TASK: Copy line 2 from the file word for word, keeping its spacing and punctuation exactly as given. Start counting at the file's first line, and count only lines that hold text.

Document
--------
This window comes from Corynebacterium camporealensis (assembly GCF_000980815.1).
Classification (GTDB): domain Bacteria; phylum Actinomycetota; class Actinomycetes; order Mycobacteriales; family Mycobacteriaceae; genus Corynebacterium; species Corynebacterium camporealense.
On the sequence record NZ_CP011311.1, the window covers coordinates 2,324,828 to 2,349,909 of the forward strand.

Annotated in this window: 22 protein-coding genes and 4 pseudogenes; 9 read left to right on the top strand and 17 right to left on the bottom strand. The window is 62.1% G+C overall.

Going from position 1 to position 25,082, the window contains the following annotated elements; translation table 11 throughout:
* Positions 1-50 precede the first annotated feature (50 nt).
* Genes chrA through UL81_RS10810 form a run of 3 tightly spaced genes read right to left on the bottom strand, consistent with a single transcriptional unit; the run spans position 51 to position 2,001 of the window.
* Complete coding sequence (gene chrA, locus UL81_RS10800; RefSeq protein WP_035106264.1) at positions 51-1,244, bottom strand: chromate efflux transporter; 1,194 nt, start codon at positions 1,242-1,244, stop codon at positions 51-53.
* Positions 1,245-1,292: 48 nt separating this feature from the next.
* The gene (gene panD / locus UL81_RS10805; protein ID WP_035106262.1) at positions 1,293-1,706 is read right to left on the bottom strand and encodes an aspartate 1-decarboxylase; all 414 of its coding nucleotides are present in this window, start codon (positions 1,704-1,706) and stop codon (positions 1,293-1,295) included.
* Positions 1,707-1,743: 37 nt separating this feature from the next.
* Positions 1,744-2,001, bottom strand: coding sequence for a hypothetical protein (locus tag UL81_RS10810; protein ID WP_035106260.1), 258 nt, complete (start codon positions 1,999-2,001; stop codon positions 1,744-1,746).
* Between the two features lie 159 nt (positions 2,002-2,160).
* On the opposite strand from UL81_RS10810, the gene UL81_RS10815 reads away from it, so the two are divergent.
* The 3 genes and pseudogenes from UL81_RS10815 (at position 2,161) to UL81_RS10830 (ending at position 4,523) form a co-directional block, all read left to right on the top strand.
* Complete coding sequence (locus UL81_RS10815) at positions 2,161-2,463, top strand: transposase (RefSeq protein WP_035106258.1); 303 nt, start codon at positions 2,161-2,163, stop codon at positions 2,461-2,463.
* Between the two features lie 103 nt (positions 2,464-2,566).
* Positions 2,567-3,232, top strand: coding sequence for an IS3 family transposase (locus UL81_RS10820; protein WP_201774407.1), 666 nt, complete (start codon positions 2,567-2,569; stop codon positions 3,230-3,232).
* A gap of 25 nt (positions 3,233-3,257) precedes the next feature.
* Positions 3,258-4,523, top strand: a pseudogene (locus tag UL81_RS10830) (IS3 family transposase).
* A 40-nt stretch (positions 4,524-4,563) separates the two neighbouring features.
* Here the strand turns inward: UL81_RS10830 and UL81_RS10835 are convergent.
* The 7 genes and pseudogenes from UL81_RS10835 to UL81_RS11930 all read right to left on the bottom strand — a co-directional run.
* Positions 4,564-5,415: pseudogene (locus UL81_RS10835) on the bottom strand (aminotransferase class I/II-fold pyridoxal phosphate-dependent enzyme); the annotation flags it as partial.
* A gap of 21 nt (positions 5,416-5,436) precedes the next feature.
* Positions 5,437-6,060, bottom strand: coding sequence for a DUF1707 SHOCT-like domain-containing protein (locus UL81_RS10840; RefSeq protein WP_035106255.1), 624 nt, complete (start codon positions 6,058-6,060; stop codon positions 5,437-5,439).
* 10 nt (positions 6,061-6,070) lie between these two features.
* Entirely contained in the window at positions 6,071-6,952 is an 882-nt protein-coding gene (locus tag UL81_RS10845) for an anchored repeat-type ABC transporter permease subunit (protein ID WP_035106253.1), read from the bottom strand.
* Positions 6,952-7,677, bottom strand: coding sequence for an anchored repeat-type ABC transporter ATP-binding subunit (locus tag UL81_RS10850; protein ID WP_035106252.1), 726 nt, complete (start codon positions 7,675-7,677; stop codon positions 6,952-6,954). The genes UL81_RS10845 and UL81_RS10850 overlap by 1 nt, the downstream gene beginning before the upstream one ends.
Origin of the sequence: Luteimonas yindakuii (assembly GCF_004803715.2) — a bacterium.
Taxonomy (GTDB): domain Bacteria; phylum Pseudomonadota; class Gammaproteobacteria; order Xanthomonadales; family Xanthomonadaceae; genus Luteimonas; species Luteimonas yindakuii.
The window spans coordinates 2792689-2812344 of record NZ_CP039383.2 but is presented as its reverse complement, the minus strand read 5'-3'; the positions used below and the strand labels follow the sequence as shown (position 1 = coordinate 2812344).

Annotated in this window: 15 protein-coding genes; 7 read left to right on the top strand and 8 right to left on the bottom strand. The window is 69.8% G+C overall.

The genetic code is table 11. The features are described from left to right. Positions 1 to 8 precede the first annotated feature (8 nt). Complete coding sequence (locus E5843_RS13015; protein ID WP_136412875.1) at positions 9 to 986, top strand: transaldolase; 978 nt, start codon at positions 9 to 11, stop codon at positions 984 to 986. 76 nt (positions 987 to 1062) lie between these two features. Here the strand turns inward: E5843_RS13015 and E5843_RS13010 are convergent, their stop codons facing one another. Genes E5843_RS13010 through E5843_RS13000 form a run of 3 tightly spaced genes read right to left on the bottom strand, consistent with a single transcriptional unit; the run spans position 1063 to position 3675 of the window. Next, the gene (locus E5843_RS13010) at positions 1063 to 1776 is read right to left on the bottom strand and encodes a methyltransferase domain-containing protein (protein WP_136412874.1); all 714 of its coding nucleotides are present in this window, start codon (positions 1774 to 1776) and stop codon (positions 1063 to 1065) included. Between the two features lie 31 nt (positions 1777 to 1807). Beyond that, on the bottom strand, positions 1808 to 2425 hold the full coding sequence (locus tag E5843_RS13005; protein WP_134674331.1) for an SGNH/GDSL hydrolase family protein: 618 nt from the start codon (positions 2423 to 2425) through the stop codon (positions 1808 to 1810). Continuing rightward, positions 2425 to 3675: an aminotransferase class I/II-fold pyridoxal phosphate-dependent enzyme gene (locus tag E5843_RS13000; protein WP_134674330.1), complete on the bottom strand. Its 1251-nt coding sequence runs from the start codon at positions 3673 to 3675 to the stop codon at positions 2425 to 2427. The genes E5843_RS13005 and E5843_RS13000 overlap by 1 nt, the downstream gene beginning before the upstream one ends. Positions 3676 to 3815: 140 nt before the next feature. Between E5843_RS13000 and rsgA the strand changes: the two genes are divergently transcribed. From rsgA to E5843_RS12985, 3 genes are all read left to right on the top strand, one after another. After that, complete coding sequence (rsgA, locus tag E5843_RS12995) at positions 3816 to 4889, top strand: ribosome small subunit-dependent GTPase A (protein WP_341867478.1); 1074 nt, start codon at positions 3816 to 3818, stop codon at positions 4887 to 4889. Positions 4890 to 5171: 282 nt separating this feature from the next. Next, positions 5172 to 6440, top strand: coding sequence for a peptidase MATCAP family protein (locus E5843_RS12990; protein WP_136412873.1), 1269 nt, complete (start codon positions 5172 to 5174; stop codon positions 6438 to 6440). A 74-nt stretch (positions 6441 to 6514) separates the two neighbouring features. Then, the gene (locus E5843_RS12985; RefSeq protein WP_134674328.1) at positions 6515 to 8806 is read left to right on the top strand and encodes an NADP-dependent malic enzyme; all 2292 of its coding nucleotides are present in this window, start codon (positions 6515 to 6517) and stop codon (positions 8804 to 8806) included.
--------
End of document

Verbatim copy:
Classification (GTDB): domain Bacteria; phylum Actinomycetota; class Actinomycetes; order Mycobacteriales; family Mycobacteriaceae; genus Corynebacterium; species Corynebacterium camporealense.